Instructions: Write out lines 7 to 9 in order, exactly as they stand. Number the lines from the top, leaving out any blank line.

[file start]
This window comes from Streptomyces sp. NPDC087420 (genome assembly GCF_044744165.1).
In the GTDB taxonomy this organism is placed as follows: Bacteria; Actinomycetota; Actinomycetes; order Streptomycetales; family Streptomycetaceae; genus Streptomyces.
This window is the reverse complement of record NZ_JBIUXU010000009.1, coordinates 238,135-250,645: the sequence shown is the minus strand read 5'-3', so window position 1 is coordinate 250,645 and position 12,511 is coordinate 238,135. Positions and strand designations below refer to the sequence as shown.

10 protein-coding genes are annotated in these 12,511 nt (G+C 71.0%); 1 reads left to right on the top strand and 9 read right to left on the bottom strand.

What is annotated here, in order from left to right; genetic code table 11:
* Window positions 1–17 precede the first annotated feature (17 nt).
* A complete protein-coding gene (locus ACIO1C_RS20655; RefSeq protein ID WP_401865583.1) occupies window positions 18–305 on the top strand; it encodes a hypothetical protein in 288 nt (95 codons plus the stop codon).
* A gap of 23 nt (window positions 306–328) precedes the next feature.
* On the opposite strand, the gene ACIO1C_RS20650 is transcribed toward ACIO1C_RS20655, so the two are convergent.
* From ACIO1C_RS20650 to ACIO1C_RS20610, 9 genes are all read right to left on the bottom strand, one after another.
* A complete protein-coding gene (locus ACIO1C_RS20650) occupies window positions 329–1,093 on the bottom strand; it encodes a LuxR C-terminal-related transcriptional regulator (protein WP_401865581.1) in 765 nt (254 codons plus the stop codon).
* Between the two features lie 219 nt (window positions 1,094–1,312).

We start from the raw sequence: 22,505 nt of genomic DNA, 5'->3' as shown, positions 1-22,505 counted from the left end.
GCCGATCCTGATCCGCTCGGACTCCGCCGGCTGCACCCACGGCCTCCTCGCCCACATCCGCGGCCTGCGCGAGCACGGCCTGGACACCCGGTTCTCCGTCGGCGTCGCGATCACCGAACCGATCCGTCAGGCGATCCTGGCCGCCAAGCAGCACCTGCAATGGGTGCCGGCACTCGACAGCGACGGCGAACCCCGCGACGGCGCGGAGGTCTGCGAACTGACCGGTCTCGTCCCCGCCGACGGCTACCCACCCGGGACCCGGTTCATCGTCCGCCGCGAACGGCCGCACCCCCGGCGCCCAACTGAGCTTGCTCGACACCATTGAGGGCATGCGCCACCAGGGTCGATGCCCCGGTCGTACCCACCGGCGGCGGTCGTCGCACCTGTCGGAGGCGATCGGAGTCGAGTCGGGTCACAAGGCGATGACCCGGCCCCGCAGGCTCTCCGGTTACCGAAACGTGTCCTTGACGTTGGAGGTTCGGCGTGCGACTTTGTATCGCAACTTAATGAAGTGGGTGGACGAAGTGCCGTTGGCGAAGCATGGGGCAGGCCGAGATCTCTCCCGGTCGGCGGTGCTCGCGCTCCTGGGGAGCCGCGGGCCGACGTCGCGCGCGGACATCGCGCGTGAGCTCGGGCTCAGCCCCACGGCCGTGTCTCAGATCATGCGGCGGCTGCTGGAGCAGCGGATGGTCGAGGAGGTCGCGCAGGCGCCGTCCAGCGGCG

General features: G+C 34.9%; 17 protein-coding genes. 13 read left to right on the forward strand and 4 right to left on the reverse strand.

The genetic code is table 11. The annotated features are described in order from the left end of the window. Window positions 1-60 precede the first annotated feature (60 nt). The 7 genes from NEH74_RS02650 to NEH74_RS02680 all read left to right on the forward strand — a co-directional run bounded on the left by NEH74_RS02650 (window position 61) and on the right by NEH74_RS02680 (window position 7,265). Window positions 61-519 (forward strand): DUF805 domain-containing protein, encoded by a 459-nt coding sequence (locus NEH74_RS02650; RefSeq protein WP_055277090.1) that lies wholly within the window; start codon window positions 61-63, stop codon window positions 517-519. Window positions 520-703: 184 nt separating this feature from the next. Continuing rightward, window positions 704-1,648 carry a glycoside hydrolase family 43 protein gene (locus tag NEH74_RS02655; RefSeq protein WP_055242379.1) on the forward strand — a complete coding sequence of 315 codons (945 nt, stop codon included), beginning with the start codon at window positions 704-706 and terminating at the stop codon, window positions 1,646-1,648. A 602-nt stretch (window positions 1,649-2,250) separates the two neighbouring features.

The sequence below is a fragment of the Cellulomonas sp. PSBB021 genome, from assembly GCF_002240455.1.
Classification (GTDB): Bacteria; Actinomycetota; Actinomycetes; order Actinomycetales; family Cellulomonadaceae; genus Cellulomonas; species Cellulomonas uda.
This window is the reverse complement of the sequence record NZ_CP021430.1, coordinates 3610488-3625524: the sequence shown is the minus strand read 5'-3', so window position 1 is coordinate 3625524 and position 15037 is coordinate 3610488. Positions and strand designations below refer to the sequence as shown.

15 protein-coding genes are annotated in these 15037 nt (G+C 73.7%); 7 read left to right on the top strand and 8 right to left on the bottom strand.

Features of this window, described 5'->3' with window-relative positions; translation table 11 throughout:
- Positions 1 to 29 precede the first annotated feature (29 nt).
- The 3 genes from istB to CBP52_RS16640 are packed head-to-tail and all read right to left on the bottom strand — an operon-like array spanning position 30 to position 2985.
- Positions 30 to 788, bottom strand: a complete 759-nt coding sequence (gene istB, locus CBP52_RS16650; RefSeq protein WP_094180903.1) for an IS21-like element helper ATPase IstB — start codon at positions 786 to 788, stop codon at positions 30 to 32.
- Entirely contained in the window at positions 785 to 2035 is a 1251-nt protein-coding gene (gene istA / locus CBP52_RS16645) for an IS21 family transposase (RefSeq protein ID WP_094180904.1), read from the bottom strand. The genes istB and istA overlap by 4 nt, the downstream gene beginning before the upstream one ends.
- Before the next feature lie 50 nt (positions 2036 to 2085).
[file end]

* A complete protein-coding gene (locus ACIO1C_RS20655; RefSeq protein ID WP_401865583.1) occupies window positions 18–305 on the top strand; it encodes a hypothetical protein in 288 nt (95 codons plus the stop codon).
* A gap of 23 nt (window positions 306–328) precedes the next feature.
* On the opposite strand, the gene ACIO1C_RS20650 is transcribed toward ACIO1C_RS20655, so the two are convergent.